With big SaaS names like Zendesk, Intercom, Teamwork, New Voice Media, and many more besides emerging out of Europe in recent years, it is clear that SaaS in Europe is on the up. As these breakout success stories blaze a trail for further innovative SaaS entrepreneurs to follow, the SaaS ecosystem in the region is developing apace around them – with not only great founders and products but an ever-improving mix of talent, capital, networks, and resources that make for an exciting growth industry. Nonetheless, with a heritage stretching back to the beginning of time (in tech terms at least), Silicon Valley remains the centre of the SaaS universe, and Europe has a lot of catching up to do.
In order to get a feel for the current status of SaaS in Europe, I spoke to three SaaS-focused VCs for whom the software industry on the eastern side of the Atlantic is priority number one. I was interested in their perspective on the future of SaaS in Europe and how the ecosystem stacks up against the US but also in picking their brains on what characteristics they look for in SaaS start-ups and the European investments they’re most excited about.
Jos White is a partner at Notion Capital who in July of last year announced a $150m fund to continue its mission of identifying, investing in, and supporting the best B2B SaaS entrepreneurs in Europe.
Europe and the US: Is SaaS town big enough for both of us?
It’s a fact of tech life that the US is by far the biggest and most influential market in every way that matters – be that in terms potential customers, investors, partners, or employees. Silicon Valley remains the spiritual home of the software industry and that is unlikely to change for the foreseeable future. However, with some of the aforementioned European SaaS start-ups leading their categories globally, is it still obligatory to establish a presence (if not your HQ) in the US at an early stage in order to optimise your chances of success? The answer lies in the current gaps between the US and Europe as environments conducive to scaling a SaaS business and these can be broadly categorised under talent, customers, and capital.
“It’s becoming increasingly possible for founders not to have to make that move”, says Stanley, “but ultimately, once the core team is established in Europe, in order to bring in the next layer of expertise at VP level that’s needed to scale a business, that experienced talent is harder to come by in Europe.” However, Stanley does see the talent gap closing rapidly in the coming years as he has seen the proliferation of senior SaaS executives coming out of the US SaaS companies operating out of locations like London and Dublin seeping out into the local ecosystem – “what we’re experiencing in Dublin is the very senior sales and marketing people in the big US tech companies increasing the local talent pool and people moving from Twitter and Facebook’s EMEA HQs into companies like Intercom”.
This view of the talent gap is shared by Prendergast, who believes that “out of the three gaps, the one that is going to disappear quickest is talent”, and likewise by White who reiterates the need for talent who have built and scaled a SaaS business – “Experience is being gained in Europe but it’s at an earlier stage. Recycling of skills and experience will close the gap.”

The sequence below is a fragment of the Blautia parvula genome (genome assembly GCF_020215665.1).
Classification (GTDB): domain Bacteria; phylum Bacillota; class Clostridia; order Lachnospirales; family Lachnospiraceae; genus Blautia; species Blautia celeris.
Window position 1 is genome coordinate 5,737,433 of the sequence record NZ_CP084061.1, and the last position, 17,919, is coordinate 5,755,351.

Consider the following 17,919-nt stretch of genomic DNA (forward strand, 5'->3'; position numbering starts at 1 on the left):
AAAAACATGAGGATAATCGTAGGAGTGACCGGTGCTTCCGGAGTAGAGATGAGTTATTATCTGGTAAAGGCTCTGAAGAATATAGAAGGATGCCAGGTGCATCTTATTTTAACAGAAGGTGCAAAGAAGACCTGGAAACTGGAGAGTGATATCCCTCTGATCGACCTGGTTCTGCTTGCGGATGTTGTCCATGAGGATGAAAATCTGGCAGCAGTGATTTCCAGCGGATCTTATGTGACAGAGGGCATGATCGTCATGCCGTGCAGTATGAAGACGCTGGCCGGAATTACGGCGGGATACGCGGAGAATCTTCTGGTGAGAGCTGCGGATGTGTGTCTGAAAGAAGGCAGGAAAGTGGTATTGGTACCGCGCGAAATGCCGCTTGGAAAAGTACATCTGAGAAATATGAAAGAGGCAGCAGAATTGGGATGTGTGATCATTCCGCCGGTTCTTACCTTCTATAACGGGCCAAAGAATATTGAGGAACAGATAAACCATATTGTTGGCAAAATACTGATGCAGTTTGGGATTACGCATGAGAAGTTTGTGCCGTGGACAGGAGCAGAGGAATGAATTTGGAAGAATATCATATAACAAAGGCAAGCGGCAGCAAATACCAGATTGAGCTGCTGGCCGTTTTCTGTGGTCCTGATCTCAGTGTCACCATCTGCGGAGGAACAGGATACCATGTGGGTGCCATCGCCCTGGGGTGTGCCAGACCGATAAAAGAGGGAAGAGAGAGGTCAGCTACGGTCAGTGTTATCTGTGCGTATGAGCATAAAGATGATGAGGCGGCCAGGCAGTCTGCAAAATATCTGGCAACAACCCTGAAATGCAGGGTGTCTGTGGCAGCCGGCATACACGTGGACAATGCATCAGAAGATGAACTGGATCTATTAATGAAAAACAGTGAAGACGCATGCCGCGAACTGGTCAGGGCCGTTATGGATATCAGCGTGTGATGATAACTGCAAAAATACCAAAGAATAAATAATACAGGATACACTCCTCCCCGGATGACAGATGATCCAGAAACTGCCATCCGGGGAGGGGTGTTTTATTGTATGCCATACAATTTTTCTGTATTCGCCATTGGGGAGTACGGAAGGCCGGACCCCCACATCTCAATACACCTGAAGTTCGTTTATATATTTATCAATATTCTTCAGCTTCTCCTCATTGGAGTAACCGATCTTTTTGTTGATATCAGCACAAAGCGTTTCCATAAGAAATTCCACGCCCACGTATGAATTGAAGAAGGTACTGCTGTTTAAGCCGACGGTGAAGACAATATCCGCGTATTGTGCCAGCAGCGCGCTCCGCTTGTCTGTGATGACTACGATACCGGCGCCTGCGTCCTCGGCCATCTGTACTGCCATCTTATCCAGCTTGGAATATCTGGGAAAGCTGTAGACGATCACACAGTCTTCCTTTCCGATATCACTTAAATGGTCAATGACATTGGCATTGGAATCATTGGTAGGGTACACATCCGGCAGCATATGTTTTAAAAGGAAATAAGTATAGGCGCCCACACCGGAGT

It’s when it comes to market opportunity and gaining access to the largest pool of potential customers that the requirement for a US presence becomes abundantly clear. As Prendergast says of the advice he offers to the founders he works with, “Unless there is some exception that means it makes sense to keep everything in Europe, the sooner you’re in the US market the better. For most markets it’s where the buying customers are” and as Stanley puts it, “having that US badge is important when you want to sell in the US.”
White points the experience of a number of his investments like TradeShift and New Voice Media who have established significant operations in the Valley but also notes that Move Guides (relocation management) and Currency Cloud (international payments) have remained more focused in Europe by the nature of what they do. In a relatively small geographic area, Europe is home to a vast array of diverse cultures, languages, currencies, legal systems, and business environments – this lends itself to providers like Move Guides and Currency Cloud who specialise in helping their customers do business easily across borders. A SaaS provider may also decide on a location based on the concentration of the traditional industry it is aiming to disrupt – as White explains “Every industry is being disrupted by tech. It makes sense for a SaaS business to locate where the traditional industry it’s trying to disrupt is located, like finance, advertising, and fashion in London, for example.”
“It is incumbent upon early-stage investors to ensure that the capital base of the start-up is sufficient to fuel ambitious growth. Ambition is nothing without aggression and aggression requires capital” – Prendergast is unequivocal in his thoughts on the role of a VC in ensuring that start-ups have the fuel required to go the distance. So how easy is it to raise the requisite capital in Europe as opposed to in the US?
Prendergast feels that Europe is doing pretty well in terms of capital but that beyond seed and Series A, the options become more limited – “If you’re looking for a Series B cheque, there’s a relatively small number of people you can talk to. You probably need to talk to 20 funds and you might find 10 in Europe but you will most likely need to look to the US for the remaining 10.” It would appear then that looking to the US will remain a necessity for the foreseeable future when it comes to raising capital to fund large-scale growth. With this in mind, the guys at Frontline Ventures compiled the ‘Setting up in the US Playbook’ to guide European SaaS founders through that complex process.